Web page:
By A Correspondent- Tshabalala Extension in Bulawayo has been hit by diarrhoea, with over 500 families affected after they allegedly drank contaminated water.
Bulawayo City Council (BCC) is struggling to provide potable water to residents.
Tshabalala Extension Residents Association chairperson Webster Tsondayi yesterday told Southern Eye that residents experienced running tummies after drinking council water during the weekend.
BCC adopted a 72-hour water-shedding regime, saying it was necessitated by power cuts.
Residents said when water was restored, it was not clean.
“There are about 500 households that are affected. Most people started falling sick on Saturday. There was no water from Monday to Thursday and when it was restored, people drank it and fell sick. People are experiencing running stomachs, vomiting, backaches, body weakness and loss of appetite,” Tsondayi said.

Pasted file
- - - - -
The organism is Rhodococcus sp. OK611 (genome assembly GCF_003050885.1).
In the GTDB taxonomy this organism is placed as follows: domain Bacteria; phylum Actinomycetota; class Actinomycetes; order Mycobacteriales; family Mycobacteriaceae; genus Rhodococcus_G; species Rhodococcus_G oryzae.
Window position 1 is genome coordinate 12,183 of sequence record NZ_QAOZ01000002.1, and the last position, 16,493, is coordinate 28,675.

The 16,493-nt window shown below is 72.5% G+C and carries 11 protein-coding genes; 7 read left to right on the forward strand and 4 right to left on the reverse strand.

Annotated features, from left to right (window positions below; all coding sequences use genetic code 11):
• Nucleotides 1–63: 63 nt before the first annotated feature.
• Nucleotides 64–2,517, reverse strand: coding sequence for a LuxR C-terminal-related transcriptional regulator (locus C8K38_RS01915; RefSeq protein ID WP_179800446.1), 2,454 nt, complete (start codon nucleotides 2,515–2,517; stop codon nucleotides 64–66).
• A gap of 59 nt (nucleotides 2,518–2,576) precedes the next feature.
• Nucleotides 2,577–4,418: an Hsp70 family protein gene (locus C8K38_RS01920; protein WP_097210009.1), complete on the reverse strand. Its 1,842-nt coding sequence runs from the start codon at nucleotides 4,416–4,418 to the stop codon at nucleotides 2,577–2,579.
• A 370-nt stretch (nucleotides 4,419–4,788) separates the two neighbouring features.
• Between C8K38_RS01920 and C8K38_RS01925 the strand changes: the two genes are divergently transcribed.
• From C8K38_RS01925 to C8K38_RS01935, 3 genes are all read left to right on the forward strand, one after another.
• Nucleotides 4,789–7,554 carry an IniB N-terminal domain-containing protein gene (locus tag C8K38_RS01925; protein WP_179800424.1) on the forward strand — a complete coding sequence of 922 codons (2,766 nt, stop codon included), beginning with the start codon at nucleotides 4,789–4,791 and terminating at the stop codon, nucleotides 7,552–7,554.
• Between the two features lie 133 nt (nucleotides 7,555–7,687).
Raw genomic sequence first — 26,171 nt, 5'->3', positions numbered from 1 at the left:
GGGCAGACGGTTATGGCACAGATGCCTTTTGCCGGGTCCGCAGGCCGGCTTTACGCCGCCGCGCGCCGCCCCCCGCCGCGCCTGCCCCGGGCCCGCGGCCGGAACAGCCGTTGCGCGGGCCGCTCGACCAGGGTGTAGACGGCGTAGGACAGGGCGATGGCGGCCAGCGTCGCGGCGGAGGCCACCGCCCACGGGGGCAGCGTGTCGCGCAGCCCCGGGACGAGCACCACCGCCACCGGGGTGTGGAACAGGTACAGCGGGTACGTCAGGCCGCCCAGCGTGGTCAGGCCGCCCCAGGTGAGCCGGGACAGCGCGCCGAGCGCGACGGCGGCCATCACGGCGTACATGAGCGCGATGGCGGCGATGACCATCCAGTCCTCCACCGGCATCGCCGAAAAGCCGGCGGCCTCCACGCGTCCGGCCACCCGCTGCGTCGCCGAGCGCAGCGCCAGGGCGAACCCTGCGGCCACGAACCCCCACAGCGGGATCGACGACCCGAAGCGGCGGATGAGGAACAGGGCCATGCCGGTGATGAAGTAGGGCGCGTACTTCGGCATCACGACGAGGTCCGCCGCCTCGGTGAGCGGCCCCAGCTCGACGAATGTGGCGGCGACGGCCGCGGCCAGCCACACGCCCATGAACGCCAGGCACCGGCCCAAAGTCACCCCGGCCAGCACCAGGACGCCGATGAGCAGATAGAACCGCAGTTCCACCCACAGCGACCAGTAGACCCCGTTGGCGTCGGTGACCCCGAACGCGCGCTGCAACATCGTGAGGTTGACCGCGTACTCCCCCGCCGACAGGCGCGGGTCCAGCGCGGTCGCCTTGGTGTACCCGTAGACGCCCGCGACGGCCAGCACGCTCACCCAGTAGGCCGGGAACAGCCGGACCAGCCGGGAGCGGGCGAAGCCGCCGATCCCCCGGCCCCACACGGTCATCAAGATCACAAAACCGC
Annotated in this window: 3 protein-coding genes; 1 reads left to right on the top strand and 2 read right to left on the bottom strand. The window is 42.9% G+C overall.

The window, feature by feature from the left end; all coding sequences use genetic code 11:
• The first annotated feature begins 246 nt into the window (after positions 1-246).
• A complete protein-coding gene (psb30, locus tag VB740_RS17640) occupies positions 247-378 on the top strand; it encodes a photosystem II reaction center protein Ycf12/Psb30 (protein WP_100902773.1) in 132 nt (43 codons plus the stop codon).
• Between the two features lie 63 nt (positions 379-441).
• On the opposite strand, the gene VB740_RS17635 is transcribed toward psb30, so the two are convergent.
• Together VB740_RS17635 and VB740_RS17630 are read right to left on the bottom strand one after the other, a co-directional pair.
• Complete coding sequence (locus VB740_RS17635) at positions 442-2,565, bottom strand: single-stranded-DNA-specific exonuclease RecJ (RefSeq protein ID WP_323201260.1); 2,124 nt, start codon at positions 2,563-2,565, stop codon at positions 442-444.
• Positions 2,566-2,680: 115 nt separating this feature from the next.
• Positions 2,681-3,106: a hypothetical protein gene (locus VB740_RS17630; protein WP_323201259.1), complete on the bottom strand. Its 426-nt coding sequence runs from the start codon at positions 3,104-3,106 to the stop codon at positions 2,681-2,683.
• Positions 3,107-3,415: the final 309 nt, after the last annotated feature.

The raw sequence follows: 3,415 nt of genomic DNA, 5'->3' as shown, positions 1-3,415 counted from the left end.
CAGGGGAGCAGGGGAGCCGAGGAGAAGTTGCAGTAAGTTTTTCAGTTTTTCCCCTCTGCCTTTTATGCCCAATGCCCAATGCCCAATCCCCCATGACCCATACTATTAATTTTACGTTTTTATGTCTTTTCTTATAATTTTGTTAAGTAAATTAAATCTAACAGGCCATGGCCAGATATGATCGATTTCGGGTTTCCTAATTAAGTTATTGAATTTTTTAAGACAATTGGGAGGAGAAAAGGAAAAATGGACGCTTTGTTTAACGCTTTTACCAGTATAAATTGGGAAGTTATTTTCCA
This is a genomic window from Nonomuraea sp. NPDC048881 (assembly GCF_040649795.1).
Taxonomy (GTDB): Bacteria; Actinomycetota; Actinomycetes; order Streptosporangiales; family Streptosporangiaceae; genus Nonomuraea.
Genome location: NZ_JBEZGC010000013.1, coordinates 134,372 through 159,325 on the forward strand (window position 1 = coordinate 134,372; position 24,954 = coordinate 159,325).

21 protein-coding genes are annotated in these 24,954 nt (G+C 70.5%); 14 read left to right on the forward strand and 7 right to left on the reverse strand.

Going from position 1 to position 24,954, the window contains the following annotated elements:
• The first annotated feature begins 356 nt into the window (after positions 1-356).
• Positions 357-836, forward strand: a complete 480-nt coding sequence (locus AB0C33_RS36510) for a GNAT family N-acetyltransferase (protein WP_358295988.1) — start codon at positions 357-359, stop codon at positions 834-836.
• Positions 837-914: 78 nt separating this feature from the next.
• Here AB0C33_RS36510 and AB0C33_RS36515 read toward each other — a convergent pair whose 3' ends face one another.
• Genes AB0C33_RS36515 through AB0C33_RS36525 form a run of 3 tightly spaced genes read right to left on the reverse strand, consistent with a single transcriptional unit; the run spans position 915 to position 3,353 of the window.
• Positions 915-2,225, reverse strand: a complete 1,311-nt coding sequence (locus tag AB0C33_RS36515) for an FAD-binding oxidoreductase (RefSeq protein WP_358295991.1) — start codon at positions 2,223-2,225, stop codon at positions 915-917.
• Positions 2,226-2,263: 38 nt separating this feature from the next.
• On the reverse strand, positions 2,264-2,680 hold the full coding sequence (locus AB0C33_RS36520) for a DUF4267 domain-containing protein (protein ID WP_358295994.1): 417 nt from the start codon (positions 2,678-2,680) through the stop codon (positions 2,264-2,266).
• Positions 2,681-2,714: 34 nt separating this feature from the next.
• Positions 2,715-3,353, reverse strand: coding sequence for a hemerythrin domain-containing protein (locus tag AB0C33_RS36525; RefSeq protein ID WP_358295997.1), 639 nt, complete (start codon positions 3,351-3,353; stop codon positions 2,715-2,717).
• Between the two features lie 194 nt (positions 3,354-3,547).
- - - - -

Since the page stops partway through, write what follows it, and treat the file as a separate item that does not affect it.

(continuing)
He said the matter was reported to council, which promised to visit the affected area to collect samples, adding that arrangements would be made to ensure sick residents are treated at the local council clinic free of
Sibonginkosi Ngwenya, a resident, told Southern Eye that members of her family were affected, including her 19-year-old son who is set to sit for Advanced Level examinations tomorrow.
“My son is likely to miss the examinations because of the illness. The worst part is that he is supposed to sit for the Maths paper. I do not know whether he will be allowed to sit in future,” she said.
Paul Makhureya said he and his family were rushed to hospital where they were admitted after the infection.
Council’s health services deputy director Charles Malaba said they were seized with the issue.
“I am aware of the issue, but I cannot comment on whether they (infections) were caused by contaminated water or not. We have collected samples for testing and the results take about two to three days to come out,” Malaba said.
In 2020, a diarrhoea outbreak hit Luveve suburb where it claimed 13 lives and infected over 1 000 others.
In July, reports emerged of a diarrhoea outbreak in Emganwini high-density suburb. Residents complained of sewage flowing into their homes, exposing them to water-borne diseases.